Cornel West Vows to Fight Harlem School Closures
HARLEM — Professor and activist Cornel West promised students at a pair of Harlem schools slated for closure that he would do everything he could to prevent the Department of Education from shutting them down.
West's vow came during a visit Monday to the Wadleigh Secondary School for the Performing Arts, which is Harlem's only performing arts school, and the Frederick Douglass Academy II, which are both on the Department of Education's list of failing schools.
"I want each and every one of you to know that any service I can render to keep this school where it is, just let me know," said West. "Dialogue, negotiation or protest."
West, a professor at Princeton University, was recently arrested with dozens of protesters after performing an act of civil disobiedience in front of the 28th precinct in October to protest the NYPD's stop and frisk policy.
West, who recently announced he would be returning to teach at Union Theological Seminary, said Monday's visit would not be his last.
"This is not the last time I'll be at Wadleigh. I'll be right down the street," said West. "Give me a call and I'll jump in a taxi and be here in a minute."
Parents, administrators and teachers at the schools slated for closure fear the DOE is interested in shutting them down to make way for Eva Moskowitz' Success Charter Network Schools. All three schools are currently or could soon be forced to share space with a Success Charter school.
"This school is under fire solely for the purpose of bringing a charter school. They are kicking our kids to the curb and it's unjust ... these kids deserve better," said Noah Gotbaum, District 3 Community Education Council president. Gotbaum said both Wadleigh and FDA II were doing well until recently, and added that even with some slippage, both schools still perform at or above the city-wide averages in many areas.
After giving students a rousing speech about discovering oneself and fulfilling a human responsibility to serve others, West said he was disturbed by what was happening in the city's public schools.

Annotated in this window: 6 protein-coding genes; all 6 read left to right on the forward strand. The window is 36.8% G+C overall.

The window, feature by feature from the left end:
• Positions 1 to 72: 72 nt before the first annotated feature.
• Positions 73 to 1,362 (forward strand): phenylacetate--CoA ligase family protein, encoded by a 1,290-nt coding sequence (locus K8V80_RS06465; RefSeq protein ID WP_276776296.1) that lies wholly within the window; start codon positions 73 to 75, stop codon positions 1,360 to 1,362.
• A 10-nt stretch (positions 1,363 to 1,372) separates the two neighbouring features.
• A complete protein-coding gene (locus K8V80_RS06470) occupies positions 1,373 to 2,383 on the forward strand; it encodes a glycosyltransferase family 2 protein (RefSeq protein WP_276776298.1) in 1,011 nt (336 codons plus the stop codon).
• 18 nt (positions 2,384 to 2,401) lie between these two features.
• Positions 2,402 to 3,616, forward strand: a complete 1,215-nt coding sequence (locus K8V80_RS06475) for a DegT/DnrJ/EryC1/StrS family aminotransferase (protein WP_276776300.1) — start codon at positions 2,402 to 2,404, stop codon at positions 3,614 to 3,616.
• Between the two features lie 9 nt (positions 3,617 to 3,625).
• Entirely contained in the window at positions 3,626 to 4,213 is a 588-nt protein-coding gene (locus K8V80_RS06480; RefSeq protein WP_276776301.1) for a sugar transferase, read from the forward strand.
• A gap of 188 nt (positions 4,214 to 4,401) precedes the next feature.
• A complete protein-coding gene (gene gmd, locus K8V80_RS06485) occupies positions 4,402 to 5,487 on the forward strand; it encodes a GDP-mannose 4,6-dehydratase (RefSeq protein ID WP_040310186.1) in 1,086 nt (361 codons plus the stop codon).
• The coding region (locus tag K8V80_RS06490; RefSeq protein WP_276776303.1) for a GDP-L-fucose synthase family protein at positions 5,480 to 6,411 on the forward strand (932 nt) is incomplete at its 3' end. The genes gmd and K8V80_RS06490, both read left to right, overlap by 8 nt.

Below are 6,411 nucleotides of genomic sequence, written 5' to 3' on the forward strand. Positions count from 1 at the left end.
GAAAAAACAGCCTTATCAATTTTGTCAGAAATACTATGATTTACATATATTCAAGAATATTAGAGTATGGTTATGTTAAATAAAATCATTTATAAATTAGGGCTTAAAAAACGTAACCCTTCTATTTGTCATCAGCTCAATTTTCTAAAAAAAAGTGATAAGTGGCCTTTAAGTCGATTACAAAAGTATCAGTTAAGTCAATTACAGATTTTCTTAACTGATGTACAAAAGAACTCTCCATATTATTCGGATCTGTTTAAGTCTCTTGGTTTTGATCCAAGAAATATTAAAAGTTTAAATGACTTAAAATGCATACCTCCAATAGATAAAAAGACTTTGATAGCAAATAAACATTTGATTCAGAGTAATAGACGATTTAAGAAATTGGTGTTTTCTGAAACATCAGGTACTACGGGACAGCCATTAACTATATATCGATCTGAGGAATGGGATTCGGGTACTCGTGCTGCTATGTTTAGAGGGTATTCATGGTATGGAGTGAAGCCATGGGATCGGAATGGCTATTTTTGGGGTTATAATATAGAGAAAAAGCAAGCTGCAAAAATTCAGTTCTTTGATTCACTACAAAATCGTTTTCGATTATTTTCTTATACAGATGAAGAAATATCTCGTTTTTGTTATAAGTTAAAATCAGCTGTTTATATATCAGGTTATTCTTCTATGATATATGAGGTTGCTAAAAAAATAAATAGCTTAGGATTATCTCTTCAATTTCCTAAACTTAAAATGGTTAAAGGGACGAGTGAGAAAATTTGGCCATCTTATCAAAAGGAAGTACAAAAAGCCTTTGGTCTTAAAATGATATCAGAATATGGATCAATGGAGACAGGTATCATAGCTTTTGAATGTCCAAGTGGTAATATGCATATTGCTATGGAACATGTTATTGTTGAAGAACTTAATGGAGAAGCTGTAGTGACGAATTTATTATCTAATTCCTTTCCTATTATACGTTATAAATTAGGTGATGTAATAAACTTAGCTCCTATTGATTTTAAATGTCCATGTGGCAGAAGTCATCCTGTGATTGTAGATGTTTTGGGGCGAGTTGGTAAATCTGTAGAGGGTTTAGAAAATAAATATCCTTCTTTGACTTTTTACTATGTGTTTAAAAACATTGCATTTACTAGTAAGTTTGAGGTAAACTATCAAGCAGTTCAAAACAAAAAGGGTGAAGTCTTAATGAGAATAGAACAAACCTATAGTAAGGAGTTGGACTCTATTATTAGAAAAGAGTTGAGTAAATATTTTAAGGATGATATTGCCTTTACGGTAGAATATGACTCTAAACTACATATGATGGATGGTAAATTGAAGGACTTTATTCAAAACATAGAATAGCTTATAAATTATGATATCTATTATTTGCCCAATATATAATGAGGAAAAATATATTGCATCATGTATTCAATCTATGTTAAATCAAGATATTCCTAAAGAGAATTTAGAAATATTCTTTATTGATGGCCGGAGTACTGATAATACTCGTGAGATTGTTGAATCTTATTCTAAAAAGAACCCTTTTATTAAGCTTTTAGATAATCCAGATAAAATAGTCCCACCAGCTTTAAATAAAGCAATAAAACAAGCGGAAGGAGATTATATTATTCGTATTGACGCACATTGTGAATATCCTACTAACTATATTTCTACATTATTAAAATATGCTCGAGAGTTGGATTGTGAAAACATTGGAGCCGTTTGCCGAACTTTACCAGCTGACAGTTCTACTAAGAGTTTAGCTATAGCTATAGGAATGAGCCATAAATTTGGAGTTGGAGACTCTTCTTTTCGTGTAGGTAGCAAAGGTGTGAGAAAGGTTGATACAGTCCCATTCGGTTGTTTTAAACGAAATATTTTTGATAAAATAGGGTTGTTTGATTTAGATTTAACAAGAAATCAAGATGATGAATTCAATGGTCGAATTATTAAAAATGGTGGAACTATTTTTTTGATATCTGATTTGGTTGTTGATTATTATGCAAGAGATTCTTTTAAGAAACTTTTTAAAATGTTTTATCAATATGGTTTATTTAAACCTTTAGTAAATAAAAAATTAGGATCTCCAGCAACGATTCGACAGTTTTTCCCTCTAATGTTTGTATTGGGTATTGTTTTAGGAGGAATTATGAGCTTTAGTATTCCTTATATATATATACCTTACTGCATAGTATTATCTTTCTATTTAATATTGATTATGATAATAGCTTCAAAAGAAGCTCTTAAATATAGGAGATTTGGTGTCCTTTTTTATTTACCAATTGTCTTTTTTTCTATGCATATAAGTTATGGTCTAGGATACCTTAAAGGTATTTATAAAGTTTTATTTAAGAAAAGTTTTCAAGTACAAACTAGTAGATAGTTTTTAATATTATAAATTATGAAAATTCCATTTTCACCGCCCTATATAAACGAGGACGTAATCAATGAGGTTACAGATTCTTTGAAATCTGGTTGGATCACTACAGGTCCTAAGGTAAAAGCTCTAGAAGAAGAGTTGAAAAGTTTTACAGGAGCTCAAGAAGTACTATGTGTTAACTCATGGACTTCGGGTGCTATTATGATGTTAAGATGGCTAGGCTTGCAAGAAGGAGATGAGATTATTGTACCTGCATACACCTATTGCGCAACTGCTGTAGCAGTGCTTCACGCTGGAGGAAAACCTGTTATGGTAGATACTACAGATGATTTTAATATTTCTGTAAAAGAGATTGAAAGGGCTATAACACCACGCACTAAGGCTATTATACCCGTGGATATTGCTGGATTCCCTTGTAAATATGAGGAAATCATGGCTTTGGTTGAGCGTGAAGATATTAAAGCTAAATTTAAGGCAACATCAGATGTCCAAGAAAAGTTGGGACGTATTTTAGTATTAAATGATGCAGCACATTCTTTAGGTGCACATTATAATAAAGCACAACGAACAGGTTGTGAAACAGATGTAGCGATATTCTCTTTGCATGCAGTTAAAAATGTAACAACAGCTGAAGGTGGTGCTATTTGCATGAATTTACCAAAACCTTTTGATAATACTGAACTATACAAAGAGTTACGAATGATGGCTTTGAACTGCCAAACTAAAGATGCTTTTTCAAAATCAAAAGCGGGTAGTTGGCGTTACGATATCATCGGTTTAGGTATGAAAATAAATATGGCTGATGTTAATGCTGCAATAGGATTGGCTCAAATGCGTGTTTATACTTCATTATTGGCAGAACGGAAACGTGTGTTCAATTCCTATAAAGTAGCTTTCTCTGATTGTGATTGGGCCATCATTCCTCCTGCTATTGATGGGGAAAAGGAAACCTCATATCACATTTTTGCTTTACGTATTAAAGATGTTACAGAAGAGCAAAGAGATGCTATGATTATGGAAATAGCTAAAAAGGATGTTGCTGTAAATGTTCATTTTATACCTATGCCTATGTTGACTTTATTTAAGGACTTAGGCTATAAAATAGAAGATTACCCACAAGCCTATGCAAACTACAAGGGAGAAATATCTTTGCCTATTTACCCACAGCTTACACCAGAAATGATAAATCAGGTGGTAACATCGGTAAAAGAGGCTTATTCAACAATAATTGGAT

"The trend is big money shaking the whole nation," West said.
West exhorted students to live a life of self examination and participate in a life-long journey of learning and service.
"The fundamental question of all education is what kind of human being will you be in the move from your mama's womb to your tomb," he said,
He also urged students to drown out the noise coming from television and music and listen to their own voice.
"To be educated in a deep sense is to take your schooling and find your voice and be original," said West.
West's visit was the work of Wadleigh's long-time librarian Paul McIntosh, who has scheduled several high-profile speakers, including Public Advocate Bill de Blasio, to visit the school. De Blasio said closing the school would be a tragedy that must be avoided.
The potential of the schools' closure was also on student's minds.
Fatou Lam, 14, an eighth-grader at P.S/M.S. 123, asked West what students could do to fight the changes happening at their school. Lam's school is co-located with Harlem Success Academy V. She said many students feel cramped in the school and feel that they are losing a lot of the privileges they once had.
"I feel its not fair," Lam said of her school's current space situation. "He has inspired me to be strong and help out my school."
Jamal Augustin, 16, an 11-grade student at Wadleigh, said he was impressed that a public intellectual like West would come to the school because it showed that not all famous or rich people were selfish.
Augustin said that he hoped West' involvement would keep the school open.
"This is my home away from home because my home life is difficult, I come here and smile," he said. "There are alot of other empty spaces they could use."
State Sen. Bill Perkins said the DOE could expect a difficult fight if they recommend to close the school.
"We are going to 'Occupy Wadleigh' if we have to," he said.
Students also wanted to know whether West ever thought prejudice would end and whether the election of Barack Obama meant that things had changed when it came to racism.
West, who has been critical of Obama for not doing enough to help the poor and middle class, was more tempered in his criticism of the president on Monday, adding that there was a responsibility to "protect" President Obama from unfair scruitny.
But he also said there was a need to "correct Barack Obama when he starts leaning too much to the strong and powerful and not the weak."
West told the students that they had more power than they thought and to "always believe you can make a difference."
"None of us will save the world. We are not messiahs. But we can make a positive, strong difference in making the world a better place than we found it." said West.
Jorge Ramos, 12, a seventh grader at P.S./M.S. 123 said West' speech had encouraged him right then and there to follow his dreams.
"Dr. West inspired me, he encouraged me to do something I want to do: become a director," said Ramos. "I have to be bold and take risks."